Vegetarian by Han Kang

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Translated by Deborah Smith

 

Mining a rich seam of quietly suffocating misogyny, control and mental health, Kang's beautiful, chilling story of a woman who makes an unpopular decision is an indisputable modern classic.

 

Winner of the Booker International Prize 2016.

 

Yeong-hye and her husband are ordinary people. He is an office worker with moderate ambitions and mild manners; she is an uninspired but dutiful wife. The acceptable flatline of their marriage is interrupted when Yeong-hye, seeking a more 'plant-like' existence, decides to become a vegetarian, prompted by grotesque recurring nightmares.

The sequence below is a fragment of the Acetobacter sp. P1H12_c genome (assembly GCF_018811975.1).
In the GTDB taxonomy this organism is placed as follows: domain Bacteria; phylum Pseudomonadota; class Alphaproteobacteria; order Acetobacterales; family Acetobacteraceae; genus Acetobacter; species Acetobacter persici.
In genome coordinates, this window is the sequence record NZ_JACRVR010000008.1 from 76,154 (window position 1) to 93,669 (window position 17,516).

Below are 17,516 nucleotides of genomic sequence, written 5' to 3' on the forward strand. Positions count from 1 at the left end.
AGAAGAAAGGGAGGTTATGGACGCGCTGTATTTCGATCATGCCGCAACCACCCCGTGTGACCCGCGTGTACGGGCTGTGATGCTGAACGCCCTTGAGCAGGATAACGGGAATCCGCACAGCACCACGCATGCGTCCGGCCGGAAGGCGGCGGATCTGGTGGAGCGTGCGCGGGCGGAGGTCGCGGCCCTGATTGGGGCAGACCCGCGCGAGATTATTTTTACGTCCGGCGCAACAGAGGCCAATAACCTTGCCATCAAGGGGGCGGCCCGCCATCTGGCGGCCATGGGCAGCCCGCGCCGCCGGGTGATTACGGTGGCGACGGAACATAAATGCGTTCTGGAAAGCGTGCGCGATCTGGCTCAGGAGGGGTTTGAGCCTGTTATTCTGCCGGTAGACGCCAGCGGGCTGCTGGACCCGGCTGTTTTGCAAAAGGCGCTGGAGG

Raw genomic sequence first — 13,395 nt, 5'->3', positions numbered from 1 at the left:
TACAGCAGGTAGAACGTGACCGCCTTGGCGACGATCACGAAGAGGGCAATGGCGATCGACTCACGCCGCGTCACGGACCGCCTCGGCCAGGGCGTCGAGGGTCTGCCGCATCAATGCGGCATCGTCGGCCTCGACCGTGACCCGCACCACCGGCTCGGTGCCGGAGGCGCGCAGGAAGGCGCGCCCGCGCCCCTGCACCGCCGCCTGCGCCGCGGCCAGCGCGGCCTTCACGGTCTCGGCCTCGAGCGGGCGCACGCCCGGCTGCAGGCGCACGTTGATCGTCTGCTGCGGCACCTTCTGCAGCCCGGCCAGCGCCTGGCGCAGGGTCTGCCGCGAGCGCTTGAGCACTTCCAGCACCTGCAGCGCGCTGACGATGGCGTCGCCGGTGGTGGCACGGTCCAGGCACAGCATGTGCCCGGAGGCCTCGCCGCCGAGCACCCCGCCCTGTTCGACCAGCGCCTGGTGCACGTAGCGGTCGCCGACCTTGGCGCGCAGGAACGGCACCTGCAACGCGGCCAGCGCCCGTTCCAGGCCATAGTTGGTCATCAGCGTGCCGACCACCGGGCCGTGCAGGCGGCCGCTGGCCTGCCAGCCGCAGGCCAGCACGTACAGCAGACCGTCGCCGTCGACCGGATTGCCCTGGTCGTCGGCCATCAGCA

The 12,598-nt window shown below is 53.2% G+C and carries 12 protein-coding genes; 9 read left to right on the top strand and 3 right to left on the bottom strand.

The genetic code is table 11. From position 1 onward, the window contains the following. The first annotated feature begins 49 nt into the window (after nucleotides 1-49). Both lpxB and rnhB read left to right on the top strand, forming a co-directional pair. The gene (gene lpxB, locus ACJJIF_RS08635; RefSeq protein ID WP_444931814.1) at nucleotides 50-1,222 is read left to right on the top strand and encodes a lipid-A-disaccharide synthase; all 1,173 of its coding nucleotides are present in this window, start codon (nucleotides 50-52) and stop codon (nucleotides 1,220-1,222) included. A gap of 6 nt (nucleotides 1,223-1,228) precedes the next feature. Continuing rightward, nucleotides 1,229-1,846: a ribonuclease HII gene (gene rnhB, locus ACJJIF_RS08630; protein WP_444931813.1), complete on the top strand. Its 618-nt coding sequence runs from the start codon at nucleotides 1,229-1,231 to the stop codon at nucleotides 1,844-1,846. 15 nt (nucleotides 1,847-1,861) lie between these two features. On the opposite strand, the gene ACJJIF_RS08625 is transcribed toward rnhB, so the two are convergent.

In South Korea, where vegetarianism is almost unheard-of and societal mores are strictly obeyed, Yeong-hye's decision is a shocking act of subversion. Her passive rebellion manifests in ever more bizarre and frightening forms, leading her bland husband to self-justified acts of sexual sadism. His cruelties drive her towards attempted suicide and hospitalisation. She unknowingly captivates her sister's husband, a video artist. She becomes the focus of his increasingly erotic and unhinged artworks, while spiralling further and further into her fantasies of abandoning her fleshly prison and becoming - impossibly, ecstatically - a tree.

 

Fraught, disturbing and beautiful, The Vegetarian is a novel about modern day South Korea, but also a novel about shame, desire and our faltering attempts to understand others, from one imprisoned body to another.